Good luck!

2 moms found this helpful


answers from Houston on

Bluestarmothers.org have actual citywide chapters all over the country that meet, but I'm sure she could hook up with someone via email.

I hope she'll find what she needs and another military mother to talk to. Thanks to you and your family, and to your brother most of all, for your sacrifices.

2 moms found this helpful


answers from Beaumont on

Hi Amanda. I'm B.. You might try these websites: www.militarymoms.net; http://militarymoms.multiply.com. They offer support and encouragement for military moms. She can ask questions or post messages there or just read other people's experiences.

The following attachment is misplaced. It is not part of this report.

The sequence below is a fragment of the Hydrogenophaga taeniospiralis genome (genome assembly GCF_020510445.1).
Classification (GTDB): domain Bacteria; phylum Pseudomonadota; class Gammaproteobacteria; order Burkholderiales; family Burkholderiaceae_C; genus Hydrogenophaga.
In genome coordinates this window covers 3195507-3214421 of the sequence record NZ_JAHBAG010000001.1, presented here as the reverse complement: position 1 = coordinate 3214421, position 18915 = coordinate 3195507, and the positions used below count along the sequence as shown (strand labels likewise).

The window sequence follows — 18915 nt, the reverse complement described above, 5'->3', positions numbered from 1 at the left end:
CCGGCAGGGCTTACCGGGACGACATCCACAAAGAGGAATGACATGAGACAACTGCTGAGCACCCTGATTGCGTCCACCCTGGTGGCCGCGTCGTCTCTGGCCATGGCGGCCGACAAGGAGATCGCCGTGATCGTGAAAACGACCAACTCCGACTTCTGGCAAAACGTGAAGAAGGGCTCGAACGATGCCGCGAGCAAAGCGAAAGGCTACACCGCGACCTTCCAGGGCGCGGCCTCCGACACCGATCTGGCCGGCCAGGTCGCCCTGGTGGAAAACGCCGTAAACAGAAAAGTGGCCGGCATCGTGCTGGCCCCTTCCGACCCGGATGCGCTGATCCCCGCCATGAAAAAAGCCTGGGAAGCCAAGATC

I was in the military and was also deployed in support of the war. It was one of the hardest things NOT to tell my mom. I did. Though I couldn't tell her where exactly I was, I was fortunate to be able to call her often to let her know I was okay. Your brother may want to share some of the things he's learned, like the lingo, the job duties (understand that if its confidential or involves some security risk, he won't be able to share), etc. to help her feel not so isolated. I hope this helps. Feel free to ask questions and I will try my best to answer them. Good luck and God Bless.


2 moms found this helpful


answers from Austin on

Hi Amanda,
Try these:
you can also got to Military.com and see what resources they have.
Blue Star Mothers of America


We are mothers who now have, or have had, children honorably serving in the military.